Jul 2016 - Chang Fee Ming Exhibition


What a treat for art lovers and MCG members to appreciate  two amazing works of art recently: the beautiful art works of  Chang Fee Ming, a Malaysian artist, housed in the architectural marvel which is the Bank Negara Art Gallery by Malaysian architectural firm Hijjas Kasturi.


Chang Fee Ming was born in 1959 and lives in Terengganu. According to Melorinda Sakudin, the Curator who showed us around, he lives in a simple wooden house near the beach where he paints. His obvious love of the traditional Malay peoples and especially fisher folk and kampong life comes through his works. 

The first painting that captured our attention as we walked in  was “Orang Ke Laut (A Fisherman)”, 2014, a watercolour of a fisherman wearing a bright blue check scarf. The movement and colours in his paintings really capture the light of the east coast and you can almost feel the gentle sea breeze as captured in the painting titled “Breeze”, 1994 of sarongs hung up to dry.

Chang Fee Ming has travelled extensively throughout Asia and he has painted ordinary people and landscapes over thirty years. He was an invited resident artist in Bali where he found nature, man and art living in harmony.  He returned to Terengganu and continues to record ordinary people in their daily lives as he is concerned with the demise of community living. His work shows the rites and routines of the villagers from the cradle to the grave. As he said “the kampong is my academy”.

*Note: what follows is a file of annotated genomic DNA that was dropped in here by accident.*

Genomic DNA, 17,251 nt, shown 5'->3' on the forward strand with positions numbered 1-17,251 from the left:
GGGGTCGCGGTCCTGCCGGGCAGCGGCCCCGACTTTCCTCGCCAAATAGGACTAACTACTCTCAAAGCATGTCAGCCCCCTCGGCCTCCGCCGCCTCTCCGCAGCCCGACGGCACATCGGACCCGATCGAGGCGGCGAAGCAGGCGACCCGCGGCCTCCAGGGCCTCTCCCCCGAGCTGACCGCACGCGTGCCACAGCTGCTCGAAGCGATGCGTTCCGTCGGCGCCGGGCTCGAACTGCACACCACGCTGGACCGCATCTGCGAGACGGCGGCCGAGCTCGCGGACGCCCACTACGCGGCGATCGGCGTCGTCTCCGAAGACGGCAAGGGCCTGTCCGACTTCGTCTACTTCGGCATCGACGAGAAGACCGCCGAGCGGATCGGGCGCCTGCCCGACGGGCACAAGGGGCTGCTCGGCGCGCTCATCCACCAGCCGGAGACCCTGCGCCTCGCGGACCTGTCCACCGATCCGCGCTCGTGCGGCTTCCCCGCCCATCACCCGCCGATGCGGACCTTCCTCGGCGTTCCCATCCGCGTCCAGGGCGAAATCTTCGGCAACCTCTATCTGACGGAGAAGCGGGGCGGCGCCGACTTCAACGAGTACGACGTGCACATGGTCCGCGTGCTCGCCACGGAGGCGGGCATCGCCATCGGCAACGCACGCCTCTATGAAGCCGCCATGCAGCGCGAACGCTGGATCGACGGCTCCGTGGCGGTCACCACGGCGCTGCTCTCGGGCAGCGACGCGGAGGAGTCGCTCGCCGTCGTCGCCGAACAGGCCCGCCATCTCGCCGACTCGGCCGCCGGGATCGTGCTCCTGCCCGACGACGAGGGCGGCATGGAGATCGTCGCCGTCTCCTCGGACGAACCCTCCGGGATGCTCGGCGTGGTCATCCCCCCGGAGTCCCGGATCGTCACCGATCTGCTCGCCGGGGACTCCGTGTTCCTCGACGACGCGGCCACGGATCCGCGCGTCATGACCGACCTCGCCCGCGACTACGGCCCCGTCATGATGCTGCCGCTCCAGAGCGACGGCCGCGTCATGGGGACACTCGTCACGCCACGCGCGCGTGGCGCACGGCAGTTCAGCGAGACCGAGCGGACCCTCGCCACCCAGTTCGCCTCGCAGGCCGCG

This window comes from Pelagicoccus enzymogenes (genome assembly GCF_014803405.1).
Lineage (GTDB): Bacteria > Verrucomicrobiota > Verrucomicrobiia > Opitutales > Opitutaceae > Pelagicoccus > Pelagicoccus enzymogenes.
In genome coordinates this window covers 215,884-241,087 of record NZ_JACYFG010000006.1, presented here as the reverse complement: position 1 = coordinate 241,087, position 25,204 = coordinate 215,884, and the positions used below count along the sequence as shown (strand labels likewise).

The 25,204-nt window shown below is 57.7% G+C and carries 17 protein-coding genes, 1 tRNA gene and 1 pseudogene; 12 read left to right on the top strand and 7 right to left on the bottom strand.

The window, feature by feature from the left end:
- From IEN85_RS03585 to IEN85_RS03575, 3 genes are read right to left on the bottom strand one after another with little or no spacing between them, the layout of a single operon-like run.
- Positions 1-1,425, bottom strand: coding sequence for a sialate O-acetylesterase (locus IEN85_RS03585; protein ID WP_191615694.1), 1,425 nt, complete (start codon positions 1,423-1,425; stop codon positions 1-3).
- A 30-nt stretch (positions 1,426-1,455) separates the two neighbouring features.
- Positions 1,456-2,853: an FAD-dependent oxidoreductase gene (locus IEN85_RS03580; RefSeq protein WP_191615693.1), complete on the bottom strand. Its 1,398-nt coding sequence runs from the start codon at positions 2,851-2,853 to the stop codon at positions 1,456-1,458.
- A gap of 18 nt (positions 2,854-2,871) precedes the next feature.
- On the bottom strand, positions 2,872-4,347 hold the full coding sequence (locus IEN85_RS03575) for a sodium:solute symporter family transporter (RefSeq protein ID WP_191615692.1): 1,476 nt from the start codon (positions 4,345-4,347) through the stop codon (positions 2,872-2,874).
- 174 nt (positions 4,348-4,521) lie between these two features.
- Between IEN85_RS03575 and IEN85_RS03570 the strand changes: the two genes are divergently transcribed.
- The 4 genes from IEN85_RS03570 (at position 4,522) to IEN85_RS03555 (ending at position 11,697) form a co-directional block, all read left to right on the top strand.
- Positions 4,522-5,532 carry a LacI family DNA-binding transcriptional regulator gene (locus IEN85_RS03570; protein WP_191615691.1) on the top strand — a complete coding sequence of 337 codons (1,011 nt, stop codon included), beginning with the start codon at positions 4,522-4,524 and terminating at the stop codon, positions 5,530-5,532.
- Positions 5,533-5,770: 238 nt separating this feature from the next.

Three things seem to influence his paintings: light, movement and precision of detail. The detail in folds in a sarong, or the lines on a wrinkled face or hands or the sand on dimpled feet   shows extraordinary talent. Rosemary Chin met Fee Ming and said he is a humble person who says “he paints what he feels and not that accurate”!

His first prize (Sime Darby) was for the painting “Youth and Children Together”, 1985 and since then he has gone on to receive many prestigious awards and his works have become more collectable and popular.


His later works from about 1978-99 deliberately leave out the main subject and instead he paints only the feet or bottom half of people and his use of colour becomes bolder. He encourages us to imagine what the person(s) looks like. Many paintings leave us with the question “When will the fishermen return?” such as in “Once Upon a Time in Batu Rakit” which shows a woman waiting for her husband and children or “Awaiting”, 1991 showing the bottom half of three figures. The beach and sea are never far away. There were even two traditional fishing boats in the exhibition with displays of carved bow spirits he has collected.


His “Window “series are lovely as the viewer gets to peek through the window of a village house to imagine what is happening in the private space beyond such as in “Pillows”, undated.

The exhibition was spectacular and is now sadly closed. I would encourage you to learn more about Chang Fee Ming through the webpage http://www.changfeeming.my. MCG would like to thank Melorinda for her time and the Bank Negara Art Gallery for putting on such a beautiful exhibition.


Written by Janine Williams, photos by Michelle Pease.